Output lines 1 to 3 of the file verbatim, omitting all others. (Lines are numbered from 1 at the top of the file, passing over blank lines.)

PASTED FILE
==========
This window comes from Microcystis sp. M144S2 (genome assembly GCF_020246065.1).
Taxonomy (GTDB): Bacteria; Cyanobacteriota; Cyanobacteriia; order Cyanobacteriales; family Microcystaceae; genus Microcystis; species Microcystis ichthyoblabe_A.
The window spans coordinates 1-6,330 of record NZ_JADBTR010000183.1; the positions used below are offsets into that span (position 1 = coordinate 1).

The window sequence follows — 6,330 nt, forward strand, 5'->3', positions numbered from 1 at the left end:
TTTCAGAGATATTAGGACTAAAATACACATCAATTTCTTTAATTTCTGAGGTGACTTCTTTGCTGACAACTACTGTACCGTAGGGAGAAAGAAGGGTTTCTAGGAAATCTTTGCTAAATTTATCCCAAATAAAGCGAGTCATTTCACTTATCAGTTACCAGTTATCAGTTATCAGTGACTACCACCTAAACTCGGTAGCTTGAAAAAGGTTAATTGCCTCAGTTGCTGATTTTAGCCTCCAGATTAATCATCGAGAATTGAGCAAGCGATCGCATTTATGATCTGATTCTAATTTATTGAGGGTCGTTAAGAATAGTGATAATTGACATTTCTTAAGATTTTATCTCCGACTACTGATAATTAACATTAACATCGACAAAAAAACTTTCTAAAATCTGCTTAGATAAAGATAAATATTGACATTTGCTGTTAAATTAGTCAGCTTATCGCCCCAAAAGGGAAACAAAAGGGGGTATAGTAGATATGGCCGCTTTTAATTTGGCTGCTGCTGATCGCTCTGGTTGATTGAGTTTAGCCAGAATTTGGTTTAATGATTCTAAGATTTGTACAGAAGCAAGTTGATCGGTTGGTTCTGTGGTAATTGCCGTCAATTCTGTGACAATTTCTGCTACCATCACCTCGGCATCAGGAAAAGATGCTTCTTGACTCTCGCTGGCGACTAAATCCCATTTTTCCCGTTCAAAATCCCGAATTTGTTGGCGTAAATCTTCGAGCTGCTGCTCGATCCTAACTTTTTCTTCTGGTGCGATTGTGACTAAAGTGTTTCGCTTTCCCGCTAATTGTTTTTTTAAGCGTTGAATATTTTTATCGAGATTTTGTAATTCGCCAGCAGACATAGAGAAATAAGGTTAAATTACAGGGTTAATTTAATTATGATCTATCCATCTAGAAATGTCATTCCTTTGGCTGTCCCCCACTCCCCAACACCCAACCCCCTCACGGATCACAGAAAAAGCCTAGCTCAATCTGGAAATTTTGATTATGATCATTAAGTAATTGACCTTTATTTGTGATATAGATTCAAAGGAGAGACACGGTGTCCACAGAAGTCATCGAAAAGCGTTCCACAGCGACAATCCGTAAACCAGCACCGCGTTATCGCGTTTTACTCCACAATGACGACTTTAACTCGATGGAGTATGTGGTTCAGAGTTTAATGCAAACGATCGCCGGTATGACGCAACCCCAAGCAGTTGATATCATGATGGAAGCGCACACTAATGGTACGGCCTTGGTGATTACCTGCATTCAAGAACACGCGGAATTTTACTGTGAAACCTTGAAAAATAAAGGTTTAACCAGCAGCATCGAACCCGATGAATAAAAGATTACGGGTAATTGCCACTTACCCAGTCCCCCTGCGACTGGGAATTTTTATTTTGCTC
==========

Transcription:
This window comes from Microcystis sp. M144S2 (genome assembly GCF_020246065.1).
Taxonomy (GTDB): Bacteria; Cyanobacteriota; Cyanobacteriia; order Cyanobacteriales; family Microcystaceae; genus Microcystis; species Microcystis ichthyoblabe_A.
The window spans coordinates 1-6,330 of record NZ_JADBTR010000183.1; the positions used below are offsets into that span (position 1 = coordinate 1).